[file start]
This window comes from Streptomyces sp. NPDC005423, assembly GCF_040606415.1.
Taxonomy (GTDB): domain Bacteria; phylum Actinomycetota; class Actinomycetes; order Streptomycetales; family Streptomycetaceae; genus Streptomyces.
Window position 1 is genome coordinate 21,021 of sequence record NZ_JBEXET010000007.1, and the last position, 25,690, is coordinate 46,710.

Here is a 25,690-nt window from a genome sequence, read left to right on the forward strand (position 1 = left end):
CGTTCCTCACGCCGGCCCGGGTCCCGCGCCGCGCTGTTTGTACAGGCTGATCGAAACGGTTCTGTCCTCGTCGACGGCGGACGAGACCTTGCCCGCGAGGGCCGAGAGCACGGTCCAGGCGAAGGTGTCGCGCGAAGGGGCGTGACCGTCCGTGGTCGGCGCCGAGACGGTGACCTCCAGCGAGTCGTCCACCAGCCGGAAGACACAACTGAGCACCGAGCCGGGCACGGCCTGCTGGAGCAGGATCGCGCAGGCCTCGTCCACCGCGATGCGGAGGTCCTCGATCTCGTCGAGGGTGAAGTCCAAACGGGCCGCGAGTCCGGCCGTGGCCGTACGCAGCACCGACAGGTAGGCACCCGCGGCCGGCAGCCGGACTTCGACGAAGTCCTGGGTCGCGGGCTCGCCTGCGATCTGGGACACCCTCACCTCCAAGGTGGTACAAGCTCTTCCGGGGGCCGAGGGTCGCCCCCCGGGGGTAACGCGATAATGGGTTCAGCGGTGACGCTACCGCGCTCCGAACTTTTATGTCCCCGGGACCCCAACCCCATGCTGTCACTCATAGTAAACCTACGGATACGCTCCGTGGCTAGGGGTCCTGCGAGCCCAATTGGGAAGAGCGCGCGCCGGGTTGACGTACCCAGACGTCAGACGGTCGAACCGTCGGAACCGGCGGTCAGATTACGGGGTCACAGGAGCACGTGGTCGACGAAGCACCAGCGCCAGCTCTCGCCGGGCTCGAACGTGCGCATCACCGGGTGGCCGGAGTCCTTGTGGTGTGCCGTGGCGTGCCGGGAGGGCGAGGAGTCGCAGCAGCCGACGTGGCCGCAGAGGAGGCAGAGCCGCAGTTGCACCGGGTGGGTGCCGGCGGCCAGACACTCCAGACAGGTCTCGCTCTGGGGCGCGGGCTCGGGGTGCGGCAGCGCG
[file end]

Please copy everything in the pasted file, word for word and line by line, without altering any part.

This window comes from Streptomyces sp. NPDC005423, assembly GCF_040606415.1.
Taxonomy (GTDB): domain Bacteria; phylum Actinomycetota; class Actinomycetes; order Streptomycetales; family Streptomycetaceae; genus Streptomyces.
Window position 1 is genome coordinate 21,021 of sequence record NZ_JBEXET010000007.1, and the last position, 25,690, is coordinate 46,710.

Here is a 25,690-nt window from a genome sequence, read left to right on the forward strand (position 1 = left end):
CGTTCCTCACGCCGGCCCGGGTCCCGCGCCGCGCTGTTTGTACAGGCTGATCGAAACGGTTCTGTCCTCGTCGACGGCGGACGAGACCTTGCCCGCGAGGGCCGAGAGCACGGTCCAGGCGAAGGTGTCGCGCGAAGGGGCGTGACCGTCCGTGGTCGGCGCCGAGACGGTGACCTCCAGCGAGTCGTCCACCAGCCGGAAGACACAACTGAGCACCGAGCCGGGCACGGCCTGCTGGAGCAGGATCGCGCAGGCCTCGTCCACCGCGATGCGGAGGTCCTCGATCTCGTCGAGGGTGAAGTCCAAACGGGCCGCGAGTCCGGCCGTGGCCGTACGCAGCACCGACAGGTAGGCACCCGCGGCCGGCAGCCGGACTTCGACGAAGTCCTGGGTCGCGGGCTCGCCTGCGATCTGGGACACCCTCACCTCCAAGGTGGTACAAGCTCTTCCGGGGGCCGAGGGTCGCCCCCCGGGGGTAACGCGATAATGGGTTCAGCGGTGACGCTACCGCGCTCCGAACTTTTATGTCCCCGGGACCCCAACCCCATGCTGTCACTCATAGTAAACCTACGGATACGCTCCGTGGCTAGGGGTCCTGCGAGCCCAATTGGGAAGAGCGCGCGCCGGGTTGACGTACCCAGACGTCAGACGGTCGAACCGTCGGAACCGGCGGTCAGATTACGGGGTCACAGGAGCACGTGGTCGACGAAGCACCAGCGCCAGCTCTCGCCGGGCTCGAACGTGCGCATCACCGGGTGGCCGGAGTCCTTGTGGTGTGCCGTGGCGTGCCGGGAGGGCGAGGAGTCGCAGCAGCCGACGTGGCCGCAGAGGAGGCAGAGCCGCAGTTGCACCGGGTGGGTGCCGGCGGCCAGACACTCCAGACAGGTCTCGCTCTGGGGCGCGGGCTCGGGGTGCGGCAGCGCG